Rural households are displaced from their lands without any plan in place to resettle or compensate them, for a promise of improvement in their living standards. This has not only resulted in a decline in the living standard of the rural populace, in terms of loss of land and livelihoods, the poor are also further marginalized and impoverished. This study examines the welfare implication of domestic land grabs among rural households in Delta State, Nigeria, employing primary data obtained from one hundred and seventy-three representative farming households. Descriptive analysis revealed that majority were low-income earners and engaged in farming as their major occupation. Econometric analysis revealed land size, secondary education, community leaders’ influence, compensation and the use to which the grabbed land was put into as some of the significant factors influencing domestic land grabs in the study area. Further, the size of land grabbed, no compensation for the use of land and low farm output were found to have negative effects on the welfare of the farmers. Thus, the need to intensify efforts to ensure that the rural populace is not being unreasonably dispossessed of its lands, becomes imperative. The need for commensurate compensation of rural households whose lands were grabbed and periodical checks on community leaders who positively influence domestic land acquisitions arbitrarily also becomes pertinent for improvement in the welfare of the farmers. This is especially so, if these small-scale farmers are to be significant drivers of global food security.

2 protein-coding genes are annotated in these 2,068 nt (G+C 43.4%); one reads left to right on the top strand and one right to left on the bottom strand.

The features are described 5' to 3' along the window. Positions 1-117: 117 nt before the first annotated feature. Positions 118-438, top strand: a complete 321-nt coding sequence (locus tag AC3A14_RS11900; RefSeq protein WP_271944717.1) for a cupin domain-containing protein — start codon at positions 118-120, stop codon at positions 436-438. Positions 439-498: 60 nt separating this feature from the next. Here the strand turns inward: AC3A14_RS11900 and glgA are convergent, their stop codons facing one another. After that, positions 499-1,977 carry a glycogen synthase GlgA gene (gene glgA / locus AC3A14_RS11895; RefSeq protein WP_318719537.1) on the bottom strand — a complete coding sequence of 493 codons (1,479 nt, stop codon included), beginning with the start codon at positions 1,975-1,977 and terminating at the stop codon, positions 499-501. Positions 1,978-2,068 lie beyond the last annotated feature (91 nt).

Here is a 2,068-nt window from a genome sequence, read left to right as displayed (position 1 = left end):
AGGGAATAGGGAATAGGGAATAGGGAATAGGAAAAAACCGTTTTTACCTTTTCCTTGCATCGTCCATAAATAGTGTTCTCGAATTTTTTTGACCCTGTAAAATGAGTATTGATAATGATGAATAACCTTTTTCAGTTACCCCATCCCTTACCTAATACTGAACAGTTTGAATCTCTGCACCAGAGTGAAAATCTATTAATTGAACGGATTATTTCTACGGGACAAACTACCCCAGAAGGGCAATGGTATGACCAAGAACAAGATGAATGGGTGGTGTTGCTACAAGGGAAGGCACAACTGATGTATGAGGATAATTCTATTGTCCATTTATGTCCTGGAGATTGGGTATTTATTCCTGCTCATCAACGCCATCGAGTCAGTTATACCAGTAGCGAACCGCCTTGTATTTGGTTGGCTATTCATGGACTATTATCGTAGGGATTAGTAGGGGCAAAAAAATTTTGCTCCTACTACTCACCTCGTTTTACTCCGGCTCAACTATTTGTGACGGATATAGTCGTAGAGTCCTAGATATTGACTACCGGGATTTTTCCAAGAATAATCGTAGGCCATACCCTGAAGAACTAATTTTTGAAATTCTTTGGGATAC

2. Cotula, L., Vermeulen, S., Leonard, R., & Keeley, J. (2009). Land Grab or Development Opportunity? Agricultural Investment and International Land Deals in Africa, IIED/FAO/IFAD, London/Rome. ISBN: 978-1-84369-741-1. Retrieved August 11, 2016 from http://www.fao.org/tempref/docrep/fao/011/ak241e/ak241e.pdf.
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